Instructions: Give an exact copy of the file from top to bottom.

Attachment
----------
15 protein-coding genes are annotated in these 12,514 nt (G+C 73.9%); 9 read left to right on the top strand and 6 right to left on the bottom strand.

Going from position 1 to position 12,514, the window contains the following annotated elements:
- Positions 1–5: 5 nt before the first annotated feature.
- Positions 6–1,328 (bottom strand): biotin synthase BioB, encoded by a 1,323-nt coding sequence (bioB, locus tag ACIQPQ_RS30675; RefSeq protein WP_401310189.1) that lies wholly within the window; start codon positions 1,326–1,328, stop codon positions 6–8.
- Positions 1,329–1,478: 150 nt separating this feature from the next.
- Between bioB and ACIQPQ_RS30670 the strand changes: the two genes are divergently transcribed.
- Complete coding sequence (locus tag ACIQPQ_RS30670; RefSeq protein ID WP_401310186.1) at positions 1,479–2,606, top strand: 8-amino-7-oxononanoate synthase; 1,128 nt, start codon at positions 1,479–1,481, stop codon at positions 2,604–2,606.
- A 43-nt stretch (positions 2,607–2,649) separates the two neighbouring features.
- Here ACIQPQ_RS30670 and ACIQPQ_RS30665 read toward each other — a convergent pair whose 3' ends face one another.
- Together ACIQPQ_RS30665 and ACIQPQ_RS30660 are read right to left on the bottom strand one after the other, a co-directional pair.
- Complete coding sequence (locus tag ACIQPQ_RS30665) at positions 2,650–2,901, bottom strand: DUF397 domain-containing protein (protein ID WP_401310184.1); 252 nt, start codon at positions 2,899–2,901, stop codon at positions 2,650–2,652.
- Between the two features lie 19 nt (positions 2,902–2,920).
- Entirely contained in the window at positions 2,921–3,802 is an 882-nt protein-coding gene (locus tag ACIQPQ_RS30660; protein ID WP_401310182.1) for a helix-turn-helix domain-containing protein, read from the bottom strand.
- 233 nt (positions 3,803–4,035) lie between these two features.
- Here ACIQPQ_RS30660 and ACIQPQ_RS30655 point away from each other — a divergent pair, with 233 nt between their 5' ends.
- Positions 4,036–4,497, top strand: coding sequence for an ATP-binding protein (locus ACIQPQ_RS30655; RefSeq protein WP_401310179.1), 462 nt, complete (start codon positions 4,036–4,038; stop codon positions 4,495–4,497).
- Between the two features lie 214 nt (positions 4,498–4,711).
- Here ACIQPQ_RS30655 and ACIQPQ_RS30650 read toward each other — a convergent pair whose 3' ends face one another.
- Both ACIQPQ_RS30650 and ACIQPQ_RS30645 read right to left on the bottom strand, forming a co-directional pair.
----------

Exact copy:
15 protein-coding genes are annotated in these 12,514 nt (G+C 73.9%); 9 read left to right on the top strand and 6 right to left on the bottom strand.

Going from position 1 to position 12,514, the window contains the following annotated elements:
- Positions 1–5: 5 nt before the first annotated feature.
- Positions 6–1,328 (bottom strand): biotin synthase BioB, encoded by a 1,323-nt coding sequence (bioB, locus tag ACIQPQ_RS30675; RefSeq protein WP_401310189.1) that lies wholly within the window; start codon positions 1,326–1,328, stop codon positions 6–8.
- Positions 1,329–1,478: 150 nt separating this feature from the next.
- Between bioB and ACIQPQ_RS30670 the strand changes: the two genes are divergently transcribed.
- Complete coding sequence (locus tag ACIQPQ_RS30670; RefSeq protein ID WP_401310186.1) at positions 1,479–2,606, top strand: 8-amino-7-oxononanoate synthase; 1,128 nt, start codon at positions 1,479–1,481, stop codon at positions 2,604–2,606.
- A 43-nt stretch (positions 2,607–2,649) separates the two neighbouring features.
- Here ACIQPQ_RS30670 and ACIQPQ_RS30665 read toward each other — a convergent pair whose 3' ends face one another.
- Together ACIQPQ_RS30665 and ACIQPQ_RS30660 are read right to left on the bottom strand one after the other, a co-directional pair.
- Complete coding sequence (locus tag ACIQPQ_RS30665) at positions 2,650–2,901, bottom strand: DUF397 domain-containing protein (protein ID WP_401310184.1); 252 nt, start codon at positions 2,899–2,901, stop codon at positions 2,650–2,652.
- Between the two features lie 19 nt (positions 2,902–2,920).
- Entirely contained in the window at positions 2,921–3,802 is an 882-nt protein-coding gene (locus tag ACIQPQ_RS30660; protein ID WP_401310182.1) for a helix-turn-helix domain-containing protein, read from the bottom strand.
- 233 nt (positions 3,803–4,035) lie between these two features.
- Here ACIQPQ_RS30660 and ACIQPQ_RS30655 point away from each other — a divergent pair, with 233 nt between their 5' ends.
- Positions 4,036–4,497, top strand: coding sequence for an ATP-binding protein (locus ACIQPQ_RS30655; RefSeq protein WP_401310179.1), 462 nt, complete (start codon positions 4,036–4,038; stop codon positions 4,495–4,497).
- Between the two features lie 214 nt (positions 4,498–4,711).
- Here ACIQPQ_RS30655 and ACIQPQ_RS30650 read toward each other — a convergent pair whose 3' ends face one another.
- Both ACIQPQ_RS30650 and ACIQPQ_RS30645 read right to left on the bottom strand, forming a co-directional pair.